Professor of Linguistics Donna Jo has been auditing dance classes at Swarthmore for the past 20 years. As a classmate in her Modern I class, I was made curious by Donna Jo’s persistent enthusiasm, so I asked to talk with her on the record. Through my interview with Donna Jo, I was delighted to find that she’s done more than just teach linguistics and take dance classes: she’s also authored children’s books, advocated for deaf children, and taught a class cross-listed between the math, linguistics, and dance departments. In this conversation, Donna Jo and I discuss the value of dance, books, lifelong learning, and the little pleasures that sustain our internal lives. This interview has been condensed and edited for flow.
Has it always been dance?
No, dance was what I came back to because I had danced when I was young; I had danced into my twenties, and then I started having babies. Then my sister got so sick, and I realized your body isn’t always with you and when you have it, why not use it, especially in ways that give you joy? So I went back to dance, and I’ve been taking dance classes every year since then, usually one class a day. You know, we all have our past and our past sometimes gets lost and sometimes gets integrated; I went back to my first degree in math and offered a course that was cross-listed by dance and math and linguistics, which I would love to do again. I offered it a couple of times, then other things pressed, and I didn’t get to do it. I’ve also taken many classes in the art department–studio arts. I’ve taken foundations and a drawing class and ceramics multiple times, both handbuilding and wheel.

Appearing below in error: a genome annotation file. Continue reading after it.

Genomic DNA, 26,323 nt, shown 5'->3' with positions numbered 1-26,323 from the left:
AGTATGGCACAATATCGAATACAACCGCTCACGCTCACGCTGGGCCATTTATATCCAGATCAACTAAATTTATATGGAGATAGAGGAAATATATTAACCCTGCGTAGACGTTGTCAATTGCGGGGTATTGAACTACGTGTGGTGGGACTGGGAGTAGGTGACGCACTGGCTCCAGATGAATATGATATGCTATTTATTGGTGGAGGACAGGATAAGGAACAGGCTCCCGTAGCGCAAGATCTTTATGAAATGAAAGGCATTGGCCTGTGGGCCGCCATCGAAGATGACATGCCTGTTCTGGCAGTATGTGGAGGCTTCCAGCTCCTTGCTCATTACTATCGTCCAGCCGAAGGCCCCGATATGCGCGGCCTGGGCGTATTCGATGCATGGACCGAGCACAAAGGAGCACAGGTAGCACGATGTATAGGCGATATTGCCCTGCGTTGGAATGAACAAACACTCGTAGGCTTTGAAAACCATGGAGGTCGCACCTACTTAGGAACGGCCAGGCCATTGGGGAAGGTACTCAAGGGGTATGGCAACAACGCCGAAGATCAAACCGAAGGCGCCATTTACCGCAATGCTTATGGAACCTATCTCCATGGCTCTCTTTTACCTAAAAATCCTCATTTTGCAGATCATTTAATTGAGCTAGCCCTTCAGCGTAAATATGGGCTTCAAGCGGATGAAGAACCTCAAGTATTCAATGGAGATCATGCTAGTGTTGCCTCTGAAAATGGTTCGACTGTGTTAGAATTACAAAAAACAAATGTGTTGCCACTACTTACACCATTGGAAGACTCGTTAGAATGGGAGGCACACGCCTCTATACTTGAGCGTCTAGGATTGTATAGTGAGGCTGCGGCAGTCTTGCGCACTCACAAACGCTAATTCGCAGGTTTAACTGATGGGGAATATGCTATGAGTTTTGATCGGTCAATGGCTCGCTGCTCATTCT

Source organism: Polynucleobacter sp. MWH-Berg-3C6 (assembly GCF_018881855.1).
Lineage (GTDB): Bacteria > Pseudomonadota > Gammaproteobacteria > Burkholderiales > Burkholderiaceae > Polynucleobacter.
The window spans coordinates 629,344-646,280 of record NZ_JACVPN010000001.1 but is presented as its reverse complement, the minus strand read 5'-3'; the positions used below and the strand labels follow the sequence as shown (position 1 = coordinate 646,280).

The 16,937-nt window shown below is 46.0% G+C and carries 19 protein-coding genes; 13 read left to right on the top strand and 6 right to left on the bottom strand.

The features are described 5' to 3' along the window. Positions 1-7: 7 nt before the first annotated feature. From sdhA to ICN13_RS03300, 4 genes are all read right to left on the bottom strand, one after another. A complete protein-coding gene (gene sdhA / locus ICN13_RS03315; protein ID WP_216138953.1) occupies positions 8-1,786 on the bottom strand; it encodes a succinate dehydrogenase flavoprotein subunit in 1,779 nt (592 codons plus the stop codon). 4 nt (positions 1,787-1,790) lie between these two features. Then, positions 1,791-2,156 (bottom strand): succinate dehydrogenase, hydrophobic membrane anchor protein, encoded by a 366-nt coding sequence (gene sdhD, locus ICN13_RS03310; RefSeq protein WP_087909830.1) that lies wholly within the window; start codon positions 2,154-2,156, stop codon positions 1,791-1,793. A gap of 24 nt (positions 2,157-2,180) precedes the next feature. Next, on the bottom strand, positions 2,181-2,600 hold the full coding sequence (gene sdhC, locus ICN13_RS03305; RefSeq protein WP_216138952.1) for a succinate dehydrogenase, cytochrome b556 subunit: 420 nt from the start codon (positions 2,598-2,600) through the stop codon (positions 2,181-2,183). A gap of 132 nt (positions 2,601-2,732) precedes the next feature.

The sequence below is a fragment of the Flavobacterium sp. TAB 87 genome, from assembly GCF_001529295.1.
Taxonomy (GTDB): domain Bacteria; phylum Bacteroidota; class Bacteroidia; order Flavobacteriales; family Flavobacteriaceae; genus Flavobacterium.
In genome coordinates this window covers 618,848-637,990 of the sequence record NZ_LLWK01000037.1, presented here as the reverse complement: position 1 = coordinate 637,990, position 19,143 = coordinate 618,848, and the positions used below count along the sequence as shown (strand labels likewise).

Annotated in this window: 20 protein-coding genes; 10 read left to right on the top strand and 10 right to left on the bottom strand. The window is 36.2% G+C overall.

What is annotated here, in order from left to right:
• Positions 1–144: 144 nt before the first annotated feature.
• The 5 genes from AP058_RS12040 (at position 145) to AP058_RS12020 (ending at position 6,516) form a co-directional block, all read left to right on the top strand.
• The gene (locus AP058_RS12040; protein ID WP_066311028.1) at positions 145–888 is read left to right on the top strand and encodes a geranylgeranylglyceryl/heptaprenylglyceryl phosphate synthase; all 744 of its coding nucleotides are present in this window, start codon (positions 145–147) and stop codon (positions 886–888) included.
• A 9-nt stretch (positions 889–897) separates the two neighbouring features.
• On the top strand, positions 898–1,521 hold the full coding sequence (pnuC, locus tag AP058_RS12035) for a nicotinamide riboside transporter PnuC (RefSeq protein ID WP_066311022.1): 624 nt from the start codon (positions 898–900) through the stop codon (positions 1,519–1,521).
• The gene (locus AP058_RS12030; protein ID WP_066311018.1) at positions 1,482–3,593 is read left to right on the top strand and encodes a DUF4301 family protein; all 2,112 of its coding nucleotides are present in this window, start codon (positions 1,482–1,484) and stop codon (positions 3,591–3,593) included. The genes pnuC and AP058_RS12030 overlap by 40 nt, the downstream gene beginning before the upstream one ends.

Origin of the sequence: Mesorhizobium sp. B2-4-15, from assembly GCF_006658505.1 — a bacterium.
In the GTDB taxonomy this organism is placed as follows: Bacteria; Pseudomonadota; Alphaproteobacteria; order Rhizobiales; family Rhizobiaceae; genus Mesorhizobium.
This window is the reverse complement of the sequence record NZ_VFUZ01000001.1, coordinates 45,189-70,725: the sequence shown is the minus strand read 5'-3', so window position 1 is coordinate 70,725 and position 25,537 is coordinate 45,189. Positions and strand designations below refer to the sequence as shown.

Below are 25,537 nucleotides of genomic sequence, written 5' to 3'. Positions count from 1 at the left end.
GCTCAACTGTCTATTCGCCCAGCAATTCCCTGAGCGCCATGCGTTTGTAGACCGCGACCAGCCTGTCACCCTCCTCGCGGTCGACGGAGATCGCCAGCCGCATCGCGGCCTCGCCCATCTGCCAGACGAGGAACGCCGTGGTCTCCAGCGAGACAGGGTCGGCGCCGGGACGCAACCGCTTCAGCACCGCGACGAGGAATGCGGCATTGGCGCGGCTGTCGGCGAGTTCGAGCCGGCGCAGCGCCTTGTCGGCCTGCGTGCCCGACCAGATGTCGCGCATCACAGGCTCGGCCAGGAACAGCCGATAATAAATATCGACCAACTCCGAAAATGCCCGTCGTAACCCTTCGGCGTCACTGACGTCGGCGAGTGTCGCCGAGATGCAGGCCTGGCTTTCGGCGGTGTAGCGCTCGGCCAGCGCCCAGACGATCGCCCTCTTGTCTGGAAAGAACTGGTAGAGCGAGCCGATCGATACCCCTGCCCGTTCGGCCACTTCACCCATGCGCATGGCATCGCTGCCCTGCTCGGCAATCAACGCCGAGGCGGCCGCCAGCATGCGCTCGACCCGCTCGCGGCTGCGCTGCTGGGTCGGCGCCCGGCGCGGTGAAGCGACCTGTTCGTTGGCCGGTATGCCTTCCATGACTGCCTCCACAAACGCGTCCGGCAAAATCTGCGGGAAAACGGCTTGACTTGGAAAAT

How did you incorporate linguistics into your math class?
You can look at a dance in a number of ways. Do you have moves that are individual moves or do they glom onto a set of other moves so that you have one big figure, one big phrase? Do certain phrases occur at the beginning of dances or at the end of dances, is it best to look at a figure as a word or as a sentence? Or do you look at each figure as its own sentence, so you have a discourse? Or do you look at the dance as a word so you’ve got roots and prefixes and suffixes? It sounds a little bit crazy but actually participatory dance is very repetitive and it really lends itself beautifully to this kind of analysis. And with respect to math, we analyze things from the point of view of group theory and graph theory, so it was just terrific fun.
Have you thought about other ways to connect what you’re teaching to other areas of interest?
Every now and then I have another life as a writer, and every now and then I’ve been able to teach a writing course. I’ve taught at Bryn Mawr and I’ve taught at UPenn. I don’t teach creative writing at Swarthmore.
Zel (1993), Beast (2000), Sirena (2000)
You do so many things, Donna Jo!
The day is long, and if you have energy, there’s plenty you can do with it. And most people do plenty, it’s just a lot of what they do might be social media and things like that, and it’s an enormous amount of time. And if that’s what’s valuable to you, that’s what you do. I’m much more of an inward person. I’ve always had a rich inner life.
What were you like as a child? How did your childhood foster your interests in dance and math?